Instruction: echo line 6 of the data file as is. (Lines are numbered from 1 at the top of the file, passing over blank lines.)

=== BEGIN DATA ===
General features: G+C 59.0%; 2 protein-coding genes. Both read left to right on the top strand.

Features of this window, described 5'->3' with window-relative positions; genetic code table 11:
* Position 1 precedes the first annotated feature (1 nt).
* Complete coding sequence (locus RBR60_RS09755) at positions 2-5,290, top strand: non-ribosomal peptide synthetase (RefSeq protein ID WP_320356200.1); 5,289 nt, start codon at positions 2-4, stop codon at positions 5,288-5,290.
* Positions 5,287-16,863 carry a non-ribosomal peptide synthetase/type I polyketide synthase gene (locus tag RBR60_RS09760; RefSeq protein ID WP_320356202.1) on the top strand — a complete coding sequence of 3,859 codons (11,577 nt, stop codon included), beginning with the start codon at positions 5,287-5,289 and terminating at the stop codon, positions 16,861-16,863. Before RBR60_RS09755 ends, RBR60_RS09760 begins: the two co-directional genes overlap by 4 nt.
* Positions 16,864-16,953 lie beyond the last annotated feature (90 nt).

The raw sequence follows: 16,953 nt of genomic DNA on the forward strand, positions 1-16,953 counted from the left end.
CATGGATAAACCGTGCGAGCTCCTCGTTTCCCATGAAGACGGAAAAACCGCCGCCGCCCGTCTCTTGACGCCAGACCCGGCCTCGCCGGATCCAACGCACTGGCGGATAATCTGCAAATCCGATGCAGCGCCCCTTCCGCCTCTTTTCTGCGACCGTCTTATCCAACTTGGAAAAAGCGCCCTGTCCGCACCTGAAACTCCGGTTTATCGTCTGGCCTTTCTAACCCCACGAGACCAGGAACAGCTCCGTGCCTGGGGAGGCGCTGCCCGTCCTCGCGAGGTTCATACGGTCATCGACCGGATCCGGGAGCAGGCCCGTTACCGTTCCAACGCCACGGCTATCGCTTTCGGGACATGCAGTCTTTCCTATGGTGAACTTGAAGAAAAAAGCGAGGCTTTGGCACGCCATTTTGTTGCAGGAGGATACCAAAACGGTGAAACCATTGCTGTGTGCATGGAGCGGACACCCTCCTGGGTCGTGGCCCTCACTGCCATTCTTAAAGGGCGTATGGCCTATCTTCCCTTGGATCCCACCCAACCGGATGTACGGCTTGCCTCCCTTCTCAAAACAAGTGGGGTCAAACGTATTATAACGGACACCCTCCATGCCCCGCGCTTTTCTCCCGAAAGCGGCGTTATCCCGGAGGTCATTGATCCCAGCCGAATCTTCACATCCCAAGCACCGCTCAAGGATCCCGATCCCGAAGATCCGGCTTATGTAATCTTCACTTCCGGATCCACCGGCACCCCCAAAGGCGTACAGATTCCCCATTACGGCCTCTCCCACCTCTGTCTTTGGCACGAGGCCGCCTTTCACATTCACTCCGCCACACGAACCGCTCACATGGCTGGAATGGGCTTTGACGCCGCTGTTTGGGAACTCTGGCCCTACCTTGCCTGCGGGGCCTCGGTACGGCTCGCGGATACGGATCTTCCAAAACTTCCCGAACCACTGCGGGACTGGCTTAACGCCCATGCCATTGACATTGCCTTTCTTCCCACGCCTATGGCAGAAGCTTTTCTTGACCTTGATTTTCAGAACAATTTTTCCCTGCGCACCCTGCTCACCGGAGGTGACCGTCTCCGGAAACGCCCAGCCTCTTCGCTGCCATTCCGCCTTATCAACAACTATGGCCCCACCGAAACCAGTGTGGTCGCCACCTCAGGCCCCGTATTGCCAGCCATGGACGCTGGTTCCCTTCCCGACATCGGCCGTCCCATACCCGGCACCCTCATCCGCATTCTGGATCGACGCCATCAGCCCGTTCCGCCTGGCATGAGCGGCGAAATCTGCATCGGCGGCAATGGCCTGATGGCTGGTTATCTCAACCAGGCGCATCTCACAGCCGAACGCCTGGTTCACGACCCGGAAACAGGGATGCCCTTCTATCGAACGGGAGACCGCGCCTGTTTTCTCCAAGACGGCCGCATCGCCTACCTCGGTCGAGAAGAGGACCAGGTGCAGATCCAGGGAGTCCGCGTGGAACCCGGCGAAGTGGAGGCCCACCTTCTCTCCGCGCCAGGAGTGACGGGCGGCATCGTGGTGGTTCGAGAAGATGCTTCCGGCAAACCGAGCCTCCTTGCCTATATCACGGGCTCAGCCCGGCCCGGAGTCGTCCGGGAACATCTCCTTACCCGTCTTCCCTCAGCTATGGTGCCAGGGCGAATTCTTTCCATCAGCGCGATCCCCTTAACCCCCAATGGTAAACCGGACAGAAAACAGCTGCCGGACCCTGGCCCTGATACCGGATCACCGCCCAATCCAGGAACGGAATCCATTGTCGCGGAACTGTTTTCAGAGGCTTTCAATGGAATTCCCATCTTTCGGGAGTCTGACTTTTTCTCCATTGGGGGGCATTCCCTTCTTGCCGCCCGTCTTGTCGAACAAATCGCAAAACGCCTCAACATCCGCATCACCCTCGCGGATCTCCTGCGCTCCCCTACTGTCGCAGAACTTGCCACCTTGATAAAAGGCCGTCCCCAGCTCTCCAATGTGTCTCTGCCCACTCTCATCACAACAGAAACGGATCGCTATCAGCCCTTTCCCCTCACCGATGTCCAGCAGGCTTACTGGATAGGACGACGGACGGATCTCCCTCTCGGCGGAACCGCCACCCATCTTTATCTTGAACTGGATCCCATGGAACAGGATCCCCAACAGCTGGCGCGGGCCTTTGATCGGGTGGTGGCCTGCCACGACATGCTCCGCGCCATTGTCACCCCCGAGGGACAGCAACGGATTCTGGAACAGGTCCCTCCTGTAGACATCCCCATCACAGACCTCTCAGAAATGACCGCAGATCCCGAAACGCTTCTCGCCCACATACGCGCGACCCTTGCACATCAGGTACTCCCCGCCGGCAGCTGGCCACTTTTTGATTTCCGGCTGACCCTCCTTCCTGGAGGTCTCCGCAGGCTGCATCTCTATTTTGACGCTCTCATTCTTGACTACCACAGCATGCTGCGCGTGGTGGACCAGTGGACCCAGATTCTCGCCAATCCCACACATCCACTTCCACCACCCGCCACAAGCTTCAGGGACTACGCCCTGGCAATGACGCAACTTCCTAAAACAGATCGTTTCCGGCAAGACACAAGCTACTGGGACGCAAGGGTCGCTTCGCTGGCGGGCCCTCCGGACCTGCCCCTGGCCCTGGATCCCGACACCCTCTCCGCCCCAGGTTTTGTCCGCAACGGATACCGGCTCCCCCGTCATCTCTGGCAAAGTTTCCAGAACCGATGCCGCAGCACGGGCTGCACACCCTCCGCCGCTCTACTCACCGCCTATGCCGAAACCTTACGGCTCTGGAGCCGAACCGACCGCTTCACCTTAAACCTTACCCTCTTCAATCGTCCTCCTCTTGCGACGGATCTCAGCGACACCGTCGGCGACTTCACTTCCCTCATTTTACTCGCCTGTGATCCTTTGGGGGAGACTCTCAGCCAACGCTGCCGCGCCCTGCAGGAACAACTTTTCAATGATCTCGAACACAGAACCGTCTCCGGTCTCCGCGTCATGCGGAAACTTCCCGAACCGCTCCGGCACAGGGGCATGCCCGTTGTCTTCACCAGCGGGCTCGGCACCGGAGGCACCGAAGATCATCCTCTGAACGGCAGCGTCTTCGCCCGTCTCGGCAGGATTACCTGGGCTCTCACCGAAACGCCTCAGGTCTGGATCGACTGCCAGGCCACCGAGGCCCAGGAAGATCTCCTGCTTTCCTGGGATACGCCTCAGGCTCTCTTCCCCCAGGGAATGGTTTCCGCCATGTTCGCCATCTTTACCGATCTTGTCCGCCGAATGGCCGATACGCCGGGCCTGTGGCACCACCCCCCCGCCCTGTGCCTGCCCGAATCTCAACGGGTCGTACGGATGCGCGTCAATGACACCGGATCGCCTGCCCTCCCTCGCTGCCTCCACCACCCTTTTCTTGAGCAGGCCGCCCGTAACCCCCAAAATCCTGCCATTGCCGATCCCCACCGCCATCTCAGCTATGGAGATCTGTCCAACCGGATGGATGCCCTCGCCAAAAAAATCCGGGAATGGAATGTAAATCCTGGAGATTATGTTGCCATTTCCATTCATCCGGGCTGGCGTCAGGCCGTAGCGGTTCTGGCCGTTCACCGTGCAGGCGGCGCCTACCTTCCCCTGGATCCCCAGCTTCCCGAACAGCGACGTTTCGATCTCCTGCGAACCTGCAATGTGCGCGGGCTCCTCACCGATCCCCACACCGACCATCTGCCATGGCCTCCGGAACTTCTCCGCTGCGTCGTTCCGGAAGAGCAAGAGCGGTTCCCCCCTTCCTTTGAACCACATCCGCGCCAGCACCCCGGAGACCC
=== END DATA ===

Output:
* Positions 16,864-16,953 lie beyond the last annotated feature (90 nt).